A wall of F1 cars is just a small part of a 1000-strong collection of one-offs, motorsport stars and production classics hidden in secret bunkers Mercedes-Benz calls The Holy Halls.
MERCEDES’ temple to the car as a work of art is a dramatic nine-level aluminium and glass building. Designed as three overlapping circles, it houses 160 glistening cars and 1100% exhibits in 16,100% square-metres of floor space, or almost the area of the Sydney Cricket Ground.
By the time this architectural jewel opened in 2006, the museum located just outside the Unterturkheim factory gates at 100 Mercedes St, Stuttgart, cost Mercedes-Benz a cool $230 million. Worth it; since then more than seven million people (40 percent foreigners) have taken the tour through this giant atrium space with no straight walls and no closed rooms.
The museum is a monument to Carl Benz, the founder of the company that invented the car in nearby Bad Cannstatt in 1886, and replaces the first Mercedes museum that opened in 1961.
However, only seven kilometres away in Fellbach, a dreary industrial suburb of Stuttgart, is a far more fascinating, unheralded series of 11 warehouses that store an amazing collection of almost 1000 cars, everything from a three-wheel 1888 Benz to Lewis Hamilton’s 2015 championship-winning F1 car.
Mercedes calls them Heilige Hallen, the Holy Halls. They are the heart of the astonishing Mercedes-Benz Classic collection, and this visit by Wheels’ is the first time a media outlet has been allowed in with cameras.
First, though, we go to the Classic Centre, opened in 1993, that is free to the public. Essentially a showroom for the sale of landmark Mercedes models, it’s clearly identified from the street. Most of the cars are duplicates from the collection, some are classics – like a recently sold 1929 Type 630 Kompressor and 1973 W113 280SL Pagoda – divided into three levels of quality, from fully restored to ‘Driver Edition’ (cars that still have potential for further restoration). Some don’t list prices on their placards, which is surely code for bring a lot of money.
The detail is remarkable, yet somehow not surprising. On one reception area wall are cabinets displaying 1:18 scale models of the 190SL, each in a different colour. There are 113 models to show off Mercedes’ full colour range from the early 1950s period.
Immediately behind the showroom is the Classic Centre’s workshops, where a team of seven specialist mechanics work on maintaining the collection and especially those legendary models that are sent all over the globe, including Australia, for Old Timer events. Seventy percent of their work is for the collection and definitely not for sale, 30 percent for owners who want the best restoration and service available.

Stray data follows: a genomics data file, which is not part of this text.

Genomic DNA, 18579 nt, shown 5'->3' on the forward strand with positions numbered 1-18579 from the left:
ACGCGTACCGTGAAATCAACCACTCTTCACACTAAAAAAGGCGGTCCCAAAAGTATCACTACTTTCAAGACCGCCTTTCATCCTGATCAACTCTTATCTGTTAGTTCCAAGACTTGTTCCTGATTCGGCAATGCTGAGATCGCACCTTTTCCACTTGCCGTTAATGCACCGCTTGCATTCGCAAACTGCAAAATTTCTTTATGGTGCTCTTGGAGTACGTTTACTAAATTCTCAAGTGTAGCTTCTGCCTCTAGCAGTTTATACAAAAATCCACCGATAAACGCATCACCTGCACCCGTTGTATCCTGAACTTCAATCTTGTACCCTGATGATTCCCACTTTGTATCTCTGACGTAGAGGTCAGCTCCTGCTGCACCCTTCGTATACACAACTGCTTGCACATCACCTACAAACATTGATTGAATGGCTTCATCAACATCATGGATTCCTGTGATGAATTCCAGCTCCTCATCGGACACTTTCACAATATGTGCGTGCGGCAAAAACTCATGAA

The Classic Centre has original blueprints dating back more than a century and can reproduce practically anything that can’t be sourced from the enormous spare parts catalogue, which totals 55,000 individual part numbers, including a choice of green or black spokes for the first 130-year-old three-wheeler. Cars constantly come in and out from the museum and collection, yet the atmosphere is calm and meticulous.
After my eyes adjust to the vast space, my brain begins to absorb the cars. A gullwing 300SL, an earlier 1952 racing SL sits on a hoist, there’s a 190E 2.3-16 Cosworth, a couple of SL Pagodas, an original SL spaceframe, a monster late 1920s SSK roadster and a ‘streamliner’ W196, Fangio’s 1954 French GP-winning car. It’s impossible not to reel in a daze, spellbound. Yet there’s much, much more to come in the Holy Halls.
Scattered around Fellbach are a series of anonymous warehouses with 10-metre ceilings and a ring of small, dusty windows at the upper edges. There’s nothing on the outside to threaten their secrecy. These Holy Halls are an automotive archive so secret that until last year Mercedes-Benz banned all photography. Today, you still can’t take photos on smartphones because GPS tracking would reveal the exact co-ordinates of the building.
Every car is historically significant, whether it be a race winner, a record-holder, a concept, the last model of any series to come off the production line, or just a one-of-a-kind sample of rolling history. The Holy Halls are the supply chain to the museum, where cars are stored before rotating into the museum or classic car events. Some cars – especially modern F1 racers – are stored in hermetically sealed glass cases, stacked like scale-models until you get up close and see that they really are full-size.
The Holy Halls are off-limits to the public, short of a personal invitation from a Benz boardmember. Wheels was invited to spend two days wandering three of the 11 halls, accompanied by Holger Lützenkirchen, who runs the collection, and local photographer Steffen Jahn.
Mercedes-Benz has been saving and storing important cars for more than a century. It’s company policy to keep at least one example of every production car it has sold. Every year, Mercedes adds 30-50 cars to the collection. It is currently looking for AMG models to round out next year’s 50th anniversary AMG celebrations, ideally with an example of every significant AMG model.
Not surprisingly, Lützenkirchen admits “we are always running out of space”.
An unmarked door set in a non-descript wall opens to reveal a tiny reception area and a door to a single toilet. There is no clue to what lies beyond the other door. The low hum of air-conditioning is the only noise, though I’m told there is a clever alarm system. The vast space is hangar-like in its floor area. And filled with cars.